Police have issued winter driving advice urging motorists to take care following reports of expected bad weather.
They say motorists need to pay due care and attention on the roads in the winter and be able to adapt to changing conditions. Even the most experienced drivers can find themselves getting into difficulties when the roads are icy.
Ask yourself whether your journey is really necessary.
Before you set off on your journey:
Make sure your vehicle is in winter roadworthy condition.
Check that your tyres meet the legal requirements. Tyres that do not have the legal tread will seriously affect your car’s traction and steering.
Clear your windscreen properly of ice and snow.
Check brakes, lights, and oil and washer fluid levels.
Carry water and de-icer in the car with you.
If you are going on a longer journey, make sure you bring food, hot drinks, warm blankets and a fully charged mobile phone.
If you must travel in wintry weather remember to:
Slow down and leave plenty of room to stop. You should allow at least three times more space than usual between you and the car in front.
Brake gently to avoid skidding. If your wheels lock, ease of the brakes.
Turn on your lights to increase your visibility to other motorists and always clear all ice and snow off the car windows before setting out.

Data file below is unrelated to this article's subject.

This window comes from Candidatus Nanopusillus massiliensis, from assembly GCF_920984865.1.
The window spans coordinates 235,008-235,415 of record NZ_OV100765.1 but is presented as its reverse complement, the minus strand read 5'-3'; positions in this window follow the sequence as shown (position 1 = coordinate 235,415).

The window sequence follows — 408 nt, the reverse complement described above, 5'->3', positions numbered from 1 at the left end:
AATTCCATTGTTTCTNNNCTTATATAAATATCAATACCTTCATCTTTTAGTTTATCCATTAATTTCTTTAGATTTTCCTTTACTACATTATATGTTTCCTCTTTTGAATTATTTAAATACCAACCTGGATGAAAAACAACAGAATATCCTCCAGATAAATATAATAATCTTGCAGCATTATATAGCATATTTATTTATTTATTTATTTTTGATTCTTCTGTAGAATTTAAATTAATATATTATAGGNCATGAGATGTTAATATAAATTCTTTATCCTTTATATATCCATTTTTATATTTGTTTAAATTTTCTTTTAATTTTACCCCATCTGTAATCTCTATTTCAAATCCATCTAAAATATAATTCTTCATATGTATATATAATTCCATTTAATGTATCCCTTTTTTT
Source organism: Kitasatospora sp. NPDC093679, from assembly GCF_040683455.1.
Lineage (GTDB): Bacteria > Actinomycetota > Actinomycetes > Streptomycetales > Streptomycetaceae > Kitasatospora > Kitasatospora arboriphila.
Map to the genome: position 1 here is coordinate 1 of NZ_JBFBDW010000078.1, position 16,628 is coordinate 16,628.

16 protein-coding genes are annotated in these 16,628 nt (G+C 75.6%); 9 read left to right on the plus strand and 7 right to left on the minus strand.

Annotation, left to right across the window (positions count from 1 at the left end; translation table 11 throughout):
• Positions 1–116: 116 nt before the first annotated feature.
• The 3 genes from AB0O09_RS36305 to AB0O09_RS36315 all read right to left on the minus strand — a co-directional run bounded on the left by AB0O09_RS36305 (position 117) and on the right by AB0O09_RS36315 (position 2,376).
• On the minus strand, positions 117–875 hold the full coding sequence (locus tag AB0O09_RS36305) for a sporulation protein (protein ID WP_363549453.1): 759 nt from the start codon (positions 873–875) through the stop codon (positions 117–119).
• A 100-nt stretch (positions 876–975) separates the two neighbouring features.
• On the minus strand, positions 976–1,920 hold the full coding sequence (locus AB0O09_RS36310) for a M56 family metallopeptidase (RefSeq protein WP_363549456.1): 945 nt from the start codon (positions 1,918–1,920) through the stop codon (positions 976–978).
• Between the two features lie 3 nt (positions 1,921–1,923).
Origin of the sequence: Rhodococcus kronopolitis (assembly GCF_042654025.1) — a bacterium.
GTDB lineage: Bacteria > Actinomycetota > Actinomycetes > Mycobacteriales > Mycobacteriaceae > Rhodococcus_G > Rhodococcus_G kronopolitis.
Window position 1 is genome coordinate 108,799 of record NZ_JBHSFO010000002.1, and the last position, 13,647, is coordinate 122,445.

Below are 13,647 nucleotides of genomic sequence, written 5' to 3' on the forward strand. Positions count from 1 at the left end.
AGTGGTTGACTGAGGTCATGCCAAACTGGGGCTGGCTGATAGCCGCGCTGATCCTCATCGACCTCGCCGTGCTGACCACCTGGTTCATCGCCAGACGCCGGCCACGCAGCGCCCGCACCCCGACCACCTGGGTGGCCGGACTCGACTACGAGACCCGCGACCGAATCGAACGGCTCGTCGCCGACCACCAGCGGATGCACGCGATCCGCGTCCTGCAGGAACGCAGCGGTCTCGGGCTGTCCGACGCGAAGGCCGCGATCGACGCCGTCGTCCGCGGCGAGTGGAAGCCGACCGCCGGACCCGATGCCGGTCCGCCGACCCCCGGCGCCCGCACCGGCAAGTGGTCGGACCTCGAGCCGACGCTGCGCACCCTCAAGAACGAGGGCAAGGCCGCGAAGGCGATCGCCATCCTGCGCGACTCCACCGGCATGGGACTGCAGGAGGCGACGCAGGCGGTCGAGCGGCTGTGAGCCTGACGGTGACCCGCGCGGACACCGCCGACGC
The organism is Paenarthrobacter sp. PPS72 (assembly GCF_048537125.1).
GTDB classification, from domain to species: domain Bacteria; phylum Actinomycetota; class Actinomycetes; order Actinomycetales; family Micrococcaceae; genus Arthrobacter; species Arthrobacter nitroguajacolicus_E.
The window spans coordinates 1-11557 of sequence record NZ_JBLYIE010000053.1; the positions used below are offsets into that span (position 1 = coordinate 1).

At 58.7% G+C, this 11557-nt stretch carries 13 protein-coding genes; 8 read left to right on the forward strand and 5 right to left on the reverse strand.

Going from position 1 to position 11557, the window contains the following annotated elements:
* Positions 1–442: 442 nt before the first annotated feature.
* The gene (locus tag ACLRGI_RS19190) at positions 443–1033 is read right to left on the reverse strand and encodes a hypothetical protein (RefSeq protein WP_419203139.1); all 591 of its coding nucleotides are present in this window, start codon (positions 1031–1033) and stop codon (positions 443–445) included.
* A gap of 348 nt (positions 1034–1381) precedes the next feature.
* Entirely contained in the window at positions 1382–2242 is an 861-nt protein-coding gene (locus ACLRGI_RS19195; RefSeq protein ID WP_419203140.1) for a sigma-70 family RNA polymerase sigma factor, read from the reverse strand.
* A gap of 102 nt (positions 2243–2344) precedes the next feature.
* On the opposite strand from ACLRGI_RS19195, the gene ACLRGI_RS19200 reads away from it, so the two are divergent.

Drive slowly on snow in the highest gear possible.
Never overtake snowploughs or gritting lorries. The drivers have limited visibility, and you are likely to find that the road in front of them is worse that the road behind.
Do not assume your vehicle can handle all conditions. Even four-wheel drive vehicles can encounter trouble on winter roads.
Carry wellingtons or other strong boots and weatherproof clothing in case your have to get out and walk, or push a car.
If you get stuck in snow:
Do not spin your wheels. This will only dig you in deeper. Turn your wheels from side to side a few times to push snow out of the way.
Use a light touch on the accelerator to ease your car out.
Use a shovel to clear snow away from the wheels and the underside of the car.
Pour sand, gravel or salt in the path of the wheels – or even use your foot mats – to help get traction.
If you must leave your car, arrange to have it recovered as soon as possible. If you think it is in a place that may pose a danger to other road users, call the police to let them know.